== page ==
In the U.S. in 2019, overdose deaths involving synthetic opioids like fentanyl were nearly 12 times higher than six years prior. During the COVID-19 pandemic, this disturbing trend became markedly worse. Between January 2020 and January 2021, overdose deaths involving synthetic opioids (primarily fentanyl) rose over 50 percent, and these drugs are likely the main driver of the increase in total drug overdose deaths. In fact, 207 people die every single day from an opioid-related overdose with fentanyl being a factor in more than half of overdose deaths.
Despite these staggering statistics, awareness of fentanyl-laced, counterfeit pills and other substances is remarkably low. As clinicians and parents, we must ensure that everyone – especially teens, young adults and their parents and guardians – understand the risks and prevalence of fentanyl and how to prevent, recognize and reverse overdoses.
Resources for fentanyl education and awareness
For National Fentanyl Awareness Day, Google and YouTube are working together to share resources on Google’s Recover Together site to take a first step toward improving fentanyl education and awareness. We are committed to raising awareness of substance use disorders and the dangers associated with fentanyl and other opioids.
In addition to highlighting resources on fentanyl education, we are also increasing awareness of a new crisis affecting many U.S. communities: fentanyl mass-overdose events. The DEA defines these horrifying overdose clusters as “three or more overdoses occurring close in time and at the same location.”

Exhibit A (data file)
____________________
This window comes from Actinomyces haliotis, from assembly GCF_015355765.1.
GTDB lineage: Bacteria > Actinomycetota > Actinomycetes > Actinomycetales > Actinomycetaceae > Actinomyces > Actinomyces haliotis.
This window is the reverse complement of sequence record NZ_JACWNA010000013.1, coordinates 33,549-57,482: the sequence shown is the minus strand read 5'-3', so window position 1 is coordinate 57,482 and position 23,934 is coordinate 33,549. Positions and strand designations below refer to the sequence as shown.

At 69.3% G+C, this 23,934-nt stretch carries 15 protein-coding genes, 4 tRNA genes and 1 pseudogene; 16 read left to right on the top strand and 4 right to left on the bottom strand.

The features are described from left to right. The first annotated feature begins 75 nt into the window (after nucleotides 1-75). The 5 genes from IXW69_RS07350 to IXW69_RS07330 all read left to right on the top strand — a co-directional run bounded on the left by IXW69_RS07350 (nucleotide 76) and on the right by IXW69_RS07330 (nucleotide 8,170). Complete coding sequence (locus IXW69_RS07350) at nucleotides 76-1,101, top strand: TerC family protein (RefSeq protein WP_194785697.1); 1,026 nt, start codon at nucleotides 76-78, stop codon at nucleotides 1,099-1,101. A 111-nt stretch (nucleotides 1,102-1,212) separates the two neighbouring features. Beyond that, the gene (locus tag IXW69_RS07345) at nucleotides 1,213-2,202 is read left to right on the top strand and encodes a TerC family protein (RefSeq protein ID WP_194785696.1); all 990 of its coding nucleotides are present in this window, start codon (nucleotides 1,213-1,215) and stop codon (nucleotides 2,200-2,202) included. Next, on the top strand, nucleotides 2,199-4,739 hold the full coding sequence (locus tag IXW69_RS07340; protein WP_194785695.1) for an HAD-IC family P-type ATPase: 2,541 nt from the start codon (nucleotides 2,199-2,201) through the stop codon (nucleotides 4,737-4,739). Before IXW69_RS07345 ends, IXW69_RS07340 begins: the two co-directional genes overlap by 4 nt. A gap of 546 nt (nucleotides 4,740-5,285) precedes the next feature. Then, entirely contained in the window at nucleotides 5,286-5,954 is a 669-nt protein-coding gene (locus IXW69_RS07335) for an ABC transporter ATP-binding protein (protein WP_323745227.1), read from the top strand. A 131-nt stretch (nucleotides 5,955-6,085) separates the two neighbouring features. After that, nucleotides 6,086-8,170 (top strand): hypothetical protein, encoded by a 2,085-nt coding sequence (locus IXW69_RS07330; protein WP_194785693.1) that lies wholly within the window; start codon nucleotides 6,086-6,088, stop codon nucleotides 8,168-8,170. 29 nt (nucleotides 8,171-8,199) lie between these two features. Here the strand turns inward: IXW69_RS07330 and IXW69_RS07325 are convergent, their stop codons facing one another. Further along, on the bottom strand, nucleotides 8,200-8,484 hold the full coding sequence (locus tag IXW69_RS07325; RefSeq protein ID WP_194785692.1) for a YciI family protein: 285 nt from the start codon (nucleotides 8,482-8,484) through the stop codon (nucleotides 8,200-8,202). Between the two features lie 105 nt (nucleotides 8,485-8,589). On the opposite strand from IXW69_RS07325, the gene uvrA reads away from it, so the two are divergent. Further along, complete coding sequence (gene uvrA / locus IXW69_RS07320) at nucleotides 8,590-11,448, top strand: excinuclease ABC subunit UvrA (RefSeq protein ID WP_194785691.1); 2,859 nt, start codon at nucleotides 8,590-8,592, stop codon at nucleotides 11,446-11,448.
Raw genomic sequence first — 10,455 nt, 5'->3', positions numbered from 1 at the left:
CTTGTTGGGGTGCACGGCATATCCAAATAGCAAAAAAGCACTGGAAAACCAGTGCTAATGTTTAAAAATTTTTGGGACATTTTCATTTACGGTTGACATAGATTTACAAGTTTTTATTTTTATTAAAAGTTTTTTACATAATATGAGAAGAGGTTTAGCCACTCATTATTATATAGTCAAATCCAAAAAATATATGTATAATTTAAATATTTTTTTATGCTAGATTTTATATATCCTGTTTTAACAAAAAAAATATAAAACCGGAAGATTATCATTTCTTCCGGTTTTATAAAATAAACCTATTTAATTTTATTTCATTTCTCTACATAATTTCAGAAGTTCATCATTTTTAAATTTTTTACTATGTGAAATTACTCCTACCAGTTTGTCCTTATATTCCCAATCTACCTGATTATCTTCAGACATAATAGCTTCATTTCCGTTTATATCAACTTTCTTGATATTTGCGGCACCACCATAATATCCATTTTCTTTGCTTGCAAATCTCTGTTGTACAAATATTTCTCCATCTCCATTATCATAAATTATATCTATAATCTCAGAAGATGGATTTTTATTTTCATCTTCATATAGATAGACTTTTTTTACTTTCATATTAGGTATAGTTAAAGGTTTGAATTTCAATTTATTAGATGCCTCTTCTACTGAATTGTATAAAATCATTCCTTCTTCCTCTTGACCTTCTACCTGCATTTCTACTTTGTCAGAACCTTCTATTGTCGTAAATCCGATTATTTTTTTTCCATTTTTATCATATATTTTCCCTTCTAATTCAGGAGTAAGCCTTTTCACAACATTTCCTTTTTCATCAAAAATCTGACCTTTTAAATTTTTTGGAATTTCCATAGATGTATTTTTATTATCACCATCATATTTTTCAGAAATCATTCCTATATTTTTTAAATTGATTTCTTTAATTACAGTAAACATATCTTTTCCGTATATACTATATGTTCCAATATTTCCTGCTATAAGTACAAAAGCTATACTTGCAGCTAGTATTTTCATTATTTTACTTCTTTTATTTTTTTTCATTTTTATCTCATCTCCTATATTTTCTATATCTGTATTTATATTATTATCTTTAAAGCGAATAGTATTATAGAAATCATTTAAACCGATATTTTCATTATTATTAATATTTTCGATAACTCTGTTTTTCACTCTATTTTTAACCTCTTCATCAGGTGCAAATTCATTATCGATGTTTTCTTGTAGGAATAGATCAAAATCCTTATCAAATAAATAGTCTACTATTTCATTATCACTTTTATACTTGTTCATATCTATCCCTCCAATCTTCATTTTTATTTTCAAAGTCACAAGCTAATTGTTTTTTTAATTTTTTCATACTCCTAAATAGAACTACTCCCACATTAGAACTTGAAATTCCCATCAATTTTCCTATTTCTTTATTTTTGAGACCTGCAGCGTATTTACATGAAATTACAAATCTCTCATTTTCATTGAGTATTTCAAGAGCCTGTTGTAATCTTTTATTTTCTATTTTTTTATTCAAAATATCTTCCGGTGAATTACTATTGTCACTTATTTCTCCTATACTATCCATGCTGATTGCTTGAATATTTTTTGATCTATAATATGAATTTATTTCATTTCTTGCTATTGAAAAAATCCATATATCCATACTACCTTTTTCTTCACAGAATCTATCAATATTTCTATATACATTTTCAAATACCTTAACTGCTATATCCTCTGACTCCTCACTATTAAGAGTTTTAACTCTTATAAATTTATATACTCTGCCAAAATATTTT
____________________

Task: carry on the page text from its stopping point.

Fentanyl has permanently altered the course of so many people’s lives, leaving devastated families and communities in its wake. Please join us in taking action to end our nation’s opioid epidemic and to protect our families, friends and communities from the scourge of fentanyl.
Here’s what you can do:
- Educate your loved ones and spread awareness throughout your community on the dangers and prevalence of fentanyl. The National Fentanyl Awareness Day site has important facts and figures in shareable graphics.
- Carry and learn how to administer naloxone, as recommended by the US Surgeon General. Many recovery community organizations provide local training, or you can take online courses through organizations like the Red Cross.
- Learn to recognize the signs of overdose and be prepared to call for help.
- Verify your online pharmacy before purchasing prescription drugs.
- Use rapid test strips to determine if drugs are mixed or cut with fentanyl. With the CDC’s help, many states and communities have programs to make these test strips available. You should use these programs to always test any drugs before use.
Together, we can promote greater awareness of the dangers of fentanyl and help turn the tide on a deadly epidemic that has ended far too many lives far too soon.
Megan Jones Bell, PsyD. Clinical Director of Consumer and Mental Health at Google, is a clinical psychologist and digital health leader working to make healthcare more effective, affordable and accessible globally. She has done extensive research on prevention and treatment of mental health disorders and works to ensure that Google users have access to accurate and useful information about substance use disorders and the opioid epidemic.
Garth Graham, MD, MPH, FACC. Director and Global Head of YouTube Health is a cardiologist, academic and health professional who has served as U.S. Deputy Assistant Secretary for Health in two administrations. He works to bring authoritative health information to YouTube users around the globe when they search for information and resources on health conditions, including how to cope with substance addiction conditions. Dr. Graham also sits on the advisory board for National Fentanyl Awareness Day.